-Contact Thomas Rasmussen
The over-hyped world of online video is going through massive turmoil at the moment. While most investors and companies agree that online video is likely the future of broadcasting, no one has been able to make any money from it so far. And it’s likely to get even harder due to tighter venture funding, the closed IPO window and next-generation Web 2.0 entrants such as Hulu and even Apple’s iTunes. These factors have left the online video players scrambling toward any exit, no matter how cheap.
Consider the case of CinemaNow, which was picked up by Sonic Solutions for a mere $3m last month. The portal never managed to turn a profit and had estimated revenue of less than $4m. Yet it secured five rounds of funding (totaling more than $40m) and brokered partnerships with major studios, VCs and strategic investors. When CinemaNow went to investors begging for another round a few months ago, it found that there was no money to be had and a quick exit became the only alternative. That’s a common occurrence these days, and may well have driven rival MovieLink to sell for a paltry $6.6m to Blockbuster last year. (Expect more of these types of deals next year. According to corporate development executives who completed our annual M&A outlook survey, lack of access to VC will be the major catalyst for deal flow in 2009.)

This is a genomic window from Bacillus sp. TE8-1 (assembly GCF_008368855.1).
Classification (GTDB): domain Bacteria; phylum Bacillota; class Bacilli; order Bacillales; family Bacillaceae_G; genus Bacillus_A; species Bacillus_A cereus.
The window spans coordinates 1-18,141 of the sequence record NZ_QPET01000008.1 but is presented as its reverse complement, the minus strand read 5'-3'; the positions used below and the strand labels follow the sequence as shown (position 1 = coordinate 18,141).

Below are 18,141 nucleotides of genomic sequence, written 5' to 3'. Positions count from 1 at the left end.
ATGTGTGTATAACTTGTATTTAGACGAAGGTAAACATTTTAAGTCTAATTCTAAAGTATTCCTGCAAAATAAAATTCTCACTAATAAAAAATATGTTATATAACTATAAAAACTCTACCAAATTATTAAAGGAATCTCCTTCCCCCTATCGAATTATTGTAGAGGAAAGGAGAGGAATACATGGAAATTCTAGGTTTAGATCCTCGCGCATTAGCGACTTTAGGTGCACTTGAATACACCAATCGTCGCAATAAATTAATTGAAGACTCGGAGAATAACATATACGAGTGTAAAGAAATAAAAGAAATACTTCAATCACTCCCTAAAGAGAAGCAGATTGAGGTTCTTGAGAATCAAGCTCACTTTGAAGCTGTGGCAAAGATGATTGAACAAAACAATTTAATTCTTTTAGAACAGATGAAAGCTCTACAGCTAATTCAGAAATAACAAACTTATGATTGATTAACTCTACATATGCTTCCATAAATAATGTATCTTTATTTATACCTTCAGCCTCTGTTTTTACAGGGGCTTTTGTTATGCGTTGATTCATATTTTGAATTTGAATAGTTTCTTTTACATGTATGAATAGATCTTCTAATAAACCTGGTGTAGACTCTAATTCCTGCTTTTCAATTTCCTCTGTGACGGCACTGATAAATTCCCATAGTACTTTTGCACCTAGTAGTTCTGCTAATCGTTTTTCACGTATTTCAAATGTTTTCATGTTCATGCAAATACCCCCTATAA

If this sounds eerily familiar, it’s because a similar situation played out during the music industry’s awkward and reluctant switch to digital a few years ago. Several startups, even major ones backed by large studios, tried to become the distributor of choice. Yet, many of those went away in scrap sales or had the plug pulled on them (Viacom’s Urge, Napster and Yahoo’s music service, to name just a few high-profile failures). We’re now left with just a handful of dominant distributors: iTunes, RealNetworks’ Rhapsody, Amazon and, to an increasing extent, MySpace’s heavily funded music effort. Many of these companies are likely to also dominate online video. In fact, add in Google and Microsoft, and you have a list of the companies that are likely to be buyers for the few remaining online video startups.
Recent online video M&A
Source: The 451 M&A KnowledgeBase